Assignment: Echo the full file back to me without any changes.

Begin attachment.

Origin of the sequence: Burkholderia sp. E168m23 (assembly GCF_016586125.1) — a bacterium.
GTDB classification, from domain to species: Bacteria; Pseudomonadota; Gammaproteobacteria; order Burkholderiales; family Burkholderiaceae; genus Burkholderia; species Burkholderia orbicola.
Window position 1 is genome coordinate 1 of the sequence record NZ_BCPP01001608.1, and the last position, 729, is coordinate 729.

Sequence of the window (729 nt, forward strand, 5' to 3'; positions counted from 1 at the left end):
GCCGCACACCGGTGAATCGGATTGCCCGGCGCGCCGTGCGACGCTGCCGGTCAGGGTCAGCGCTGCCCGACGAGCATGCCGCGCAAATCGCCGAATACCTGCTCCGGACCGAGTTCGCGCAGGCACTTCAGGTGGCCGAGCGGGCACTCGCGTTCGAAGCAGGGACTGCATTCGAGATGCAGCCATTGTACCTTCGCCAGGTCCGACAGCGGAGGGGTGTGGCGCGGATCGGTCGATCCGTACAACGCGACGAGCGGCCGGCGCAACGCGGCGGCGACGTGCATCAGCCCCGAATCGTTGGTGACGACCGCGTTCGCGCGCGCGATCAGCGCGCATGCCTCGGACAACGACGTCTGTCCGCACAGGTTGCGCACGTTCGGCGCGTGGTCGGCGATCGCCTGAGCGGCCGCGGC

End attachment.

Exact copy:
Origin of the sequence: Burkholderia sp. E168m23 (assembly GCF_016586125.1) — a bacterium.
GTDB classification, from domain to species: Bacteria; Pseudomonadota; Gammaproteobacteria; order Burkholderiales; family Burkholderiaceae; genus Burkholderia; species Burkholderia orbicola.
Window position 1 is genome coordinate 1 of the sequence record NZ_BCPP01001608.1, and the last position, 729, is coordinate 729.

Sequence of the window (729 nt, forward strand, 5' to 3'; positions counted from 1 at the left end):
GCCGCACACCGGTGAATCGGATTGCCCGGCGCGCCGTGCGACGCTGCCGGTCAGGGTCAGCGCTGCCCGACGAGCATGCCGCGCAAATCGCCGAATACCTGCTCCGGACCGAGTTCGCGCAGGCACTTCAGGTGGCCGAGCGGGCACTCGCGTTCGAAGCAGGGACTGCATTCGAGATGCAGCCATTGTACCTTCGCCAGGTCCGACAGCGGAGGGGTGTGGCGCGGATCGGTCGATCCGTACAACGCGACGAGCGGCCGGCGCAACGCGGCGGCGACGTGCATCAGCCCCGAATCGTTGGTGACGACCGCGTTCGCGCGCGCGATCAGCGCGCATGCCTCGGACAACGACGTCTGTCCGCACAGGTTGCGCACGTTCGGCGCGTGGTCGGCGATCGCCTGAGCGGCCGCGGC